Last week, Senate Majority Leader Harry Reid said he would hold a vote on Richard Cordray's nomination to head the Consumer Financial Protection Bureau before the Senate skipped town for Memorial Day.
Plans change. Cordray will now most likely get his chance after immigration reform legislation clears the Senate. And not because Reid is giving up on Cordray's nomination, but because he wants to turn Cordray and a handful of other nominees into a test of the GOP's vows to filibuster top Obama picks, including two designated cabinet secretaries.
The move serves two purposes: First, it removes one of the largest pretexts Republicans will have to walk away from immigration reform. Second, it puts Republicans on the spot in an exquisite -- and in Reid's mind necessary -- way, thus providing the nominees their best chance at confirmation, and leaving Democrats little choice, if the GOP blocks them, but to change the rules to immunize executive and judicial nominees from filibuster.
"The more likely scenario is that cloture is filed on some or all of them, because that is more substantive than a unanimous consent request," says a senior Democratic aide. "But that determination hasn't been made yet."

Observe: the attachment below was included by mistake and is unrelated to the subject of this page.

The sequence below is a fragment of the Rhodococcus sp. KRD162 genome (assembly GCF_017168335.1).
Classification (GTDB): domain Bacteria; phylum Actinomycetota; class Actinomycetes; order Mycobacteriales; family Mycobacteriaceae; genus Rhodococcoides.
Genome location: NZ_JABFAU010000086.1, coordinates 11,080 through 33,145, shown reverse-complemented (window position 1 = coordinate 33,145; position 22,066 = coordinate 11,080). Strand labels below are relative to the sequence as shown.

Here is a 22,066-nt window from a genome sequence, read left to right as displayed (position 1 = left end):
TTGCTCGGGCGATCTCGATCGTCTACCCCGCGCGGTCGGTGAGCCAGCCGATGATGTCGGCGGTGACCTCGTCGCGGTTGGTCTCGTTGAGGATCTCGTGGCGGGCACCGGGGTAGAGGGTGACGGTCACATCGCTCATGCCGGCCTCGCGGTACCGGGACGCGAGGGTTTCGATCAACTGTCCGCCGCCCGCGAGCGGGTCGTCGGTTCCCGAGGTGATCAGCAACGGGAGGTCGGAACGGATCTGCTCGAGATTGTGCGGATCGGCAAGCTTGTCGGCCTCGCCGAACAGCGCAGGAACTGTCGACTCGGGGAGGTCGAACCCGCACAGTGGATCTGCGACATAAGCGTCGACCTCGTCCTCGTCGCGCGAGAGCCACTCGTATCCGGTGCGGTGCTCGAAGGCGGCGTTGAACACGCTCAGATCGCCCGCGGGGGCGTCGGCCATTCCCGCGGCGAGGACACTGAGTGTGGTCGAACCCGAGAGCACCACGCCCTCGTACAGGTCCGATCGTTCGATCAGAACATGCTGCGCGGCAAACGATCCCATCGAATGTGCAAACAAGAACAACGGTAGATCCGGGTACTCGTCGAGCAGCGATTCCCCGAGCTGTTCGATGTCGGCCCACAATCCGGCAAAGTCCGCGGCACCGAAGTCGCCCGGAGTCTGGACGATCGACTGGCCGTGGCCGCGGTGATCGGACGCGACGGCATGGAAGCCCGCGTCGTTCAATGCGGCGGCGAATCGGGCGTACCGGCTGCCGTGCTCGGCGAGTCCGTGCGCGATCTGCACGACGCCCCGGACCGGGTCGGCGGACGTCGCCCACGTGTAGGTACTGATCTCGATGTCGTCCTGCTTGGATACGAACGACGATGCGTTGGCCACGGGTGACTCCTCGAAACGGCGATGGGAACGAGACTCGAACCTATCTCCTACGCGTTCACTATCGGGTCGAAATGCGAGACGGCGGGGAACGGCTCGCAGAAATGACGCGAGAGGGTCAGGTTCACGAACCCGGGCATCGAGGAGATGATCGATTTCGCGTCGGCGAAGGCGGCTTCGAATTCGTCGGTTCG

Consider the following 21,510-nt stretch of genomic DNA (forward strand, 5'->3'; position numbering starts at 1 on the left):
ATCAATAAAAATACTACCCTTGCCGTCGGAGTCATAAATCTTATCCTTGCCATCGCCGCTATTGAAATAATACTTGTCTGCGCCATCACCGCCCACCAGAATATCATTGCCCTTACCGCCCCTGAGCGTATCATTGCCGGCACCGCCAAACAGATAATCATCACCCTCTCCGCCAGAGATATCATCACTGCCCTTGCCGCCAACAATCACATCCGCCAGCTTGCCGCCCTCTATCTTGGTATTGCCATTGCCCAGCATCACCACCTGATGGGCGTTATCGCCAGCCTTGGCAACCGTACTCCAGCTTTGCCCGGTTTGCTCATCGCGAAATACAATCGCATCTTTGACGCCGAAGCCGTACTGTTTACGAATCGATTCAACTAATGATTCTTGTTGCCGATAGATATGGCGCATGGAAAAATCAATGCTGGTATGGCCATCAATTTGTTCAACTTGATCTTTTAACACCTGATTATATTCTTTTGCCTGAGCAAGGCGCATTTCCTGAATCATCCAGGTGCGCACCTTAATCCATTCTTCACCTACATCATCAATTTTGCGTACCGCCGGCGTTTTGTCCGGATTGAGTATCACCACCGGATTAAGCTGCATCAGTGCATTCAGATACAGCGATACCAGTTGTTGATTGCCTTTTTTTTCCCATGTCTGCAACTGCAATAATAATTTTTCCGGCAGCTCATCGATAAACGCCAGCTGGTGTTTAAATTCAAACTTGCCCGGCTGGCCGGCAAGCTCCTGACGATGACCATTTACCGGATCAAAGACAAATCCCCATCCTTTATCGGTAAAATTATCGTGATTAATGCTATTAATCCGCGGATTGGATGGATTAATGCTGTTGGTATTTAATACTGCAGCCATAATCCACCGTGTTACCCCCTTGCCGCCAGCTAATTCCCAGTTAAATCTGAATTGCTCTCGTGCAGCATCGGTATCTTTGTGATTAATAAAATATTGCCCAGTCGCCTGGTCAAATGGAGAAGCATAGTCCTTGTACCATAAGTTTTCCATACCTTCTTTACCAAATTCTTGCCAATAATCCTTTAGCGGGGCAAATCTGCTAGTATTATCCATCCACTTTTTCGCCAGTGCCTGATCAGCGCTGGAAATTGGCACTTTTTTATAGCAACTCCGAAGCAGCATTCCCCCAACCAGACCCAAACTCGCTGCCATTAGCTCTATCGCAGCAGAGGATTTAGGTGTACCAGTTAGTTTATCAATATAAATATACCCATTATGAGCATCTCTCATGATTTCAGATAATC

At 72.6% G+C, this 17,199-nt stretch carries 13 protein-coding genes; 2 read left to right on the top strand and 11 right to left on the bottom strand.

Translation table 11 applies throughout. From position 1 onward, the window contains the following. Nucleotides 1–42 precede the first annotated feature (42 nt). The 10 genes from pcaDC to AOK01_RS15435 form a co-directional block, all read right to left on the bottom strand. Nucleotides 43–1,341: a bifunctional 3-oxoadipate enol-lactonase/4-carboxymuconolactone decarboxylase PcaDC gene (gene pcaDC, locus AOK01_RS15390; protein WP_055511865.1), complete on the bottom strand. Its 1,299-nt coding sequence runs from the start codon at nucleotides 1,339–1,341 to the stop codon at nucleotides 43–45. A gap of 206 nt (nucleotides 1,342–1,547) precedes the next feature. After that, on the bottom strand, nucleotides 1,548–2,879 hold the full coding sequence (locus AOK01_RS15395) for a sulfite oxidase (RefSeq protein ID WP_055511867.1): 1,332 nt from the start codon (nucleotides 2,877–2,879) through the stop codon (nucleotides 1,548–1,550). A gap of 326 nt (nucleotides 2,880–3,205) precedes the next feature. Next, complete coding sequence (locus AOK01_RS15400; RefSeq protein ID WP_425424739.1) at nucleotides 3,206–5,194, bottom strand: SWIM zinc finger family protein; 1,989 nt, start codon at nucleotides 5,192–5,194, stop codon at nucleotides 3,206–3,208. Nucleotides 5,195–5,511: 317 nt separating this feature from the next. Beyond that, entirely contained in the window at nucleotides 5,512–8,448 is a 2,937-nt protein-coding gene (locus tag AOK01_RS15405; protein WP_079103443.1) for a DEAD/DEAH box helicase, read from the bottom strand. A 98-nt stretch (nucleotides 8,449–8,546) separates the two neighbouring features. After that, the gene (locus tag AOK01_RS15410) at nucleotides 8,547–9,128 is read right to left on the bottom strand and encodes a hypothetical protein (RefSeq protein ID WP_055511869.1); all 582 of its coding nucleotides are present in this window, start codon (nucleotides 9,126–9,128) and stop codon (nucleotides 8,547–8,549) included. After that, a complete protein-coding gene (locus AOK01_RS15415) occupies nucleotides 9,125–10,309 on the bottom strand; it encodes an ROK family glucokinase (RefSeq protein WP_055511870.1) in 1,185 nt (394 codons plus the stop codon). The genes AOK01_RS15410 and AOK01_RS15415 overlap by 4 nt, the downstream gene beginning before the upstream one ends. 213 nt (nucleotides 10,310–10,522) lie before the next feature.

The idea is to set up back-to-back-to-back confirmation votes on Cordray, Labor Secretary nominee Tom Perez, and Gina McCarthy, whom Obama nominated to serve as EPA administrator -- and perhaps others.
Lumping Cordray in with the rest will result in a more dramatic demonstration, top Democrats believe, than trickling the nominees out slowly.
That effectively puts Reid and Minority Leader Mitch McConnell on a collision course. If McConnell caves or works out an agreement with Reid, then the nuclear option will become inoperative. But if he doesn't and these confirmation votes fail, then Reid will either have to admit defeat or do ... something. In that sense he's essentially building a "permission structure" for himself and his caucus to do something about the rules in the event that Republicans make good on their threats.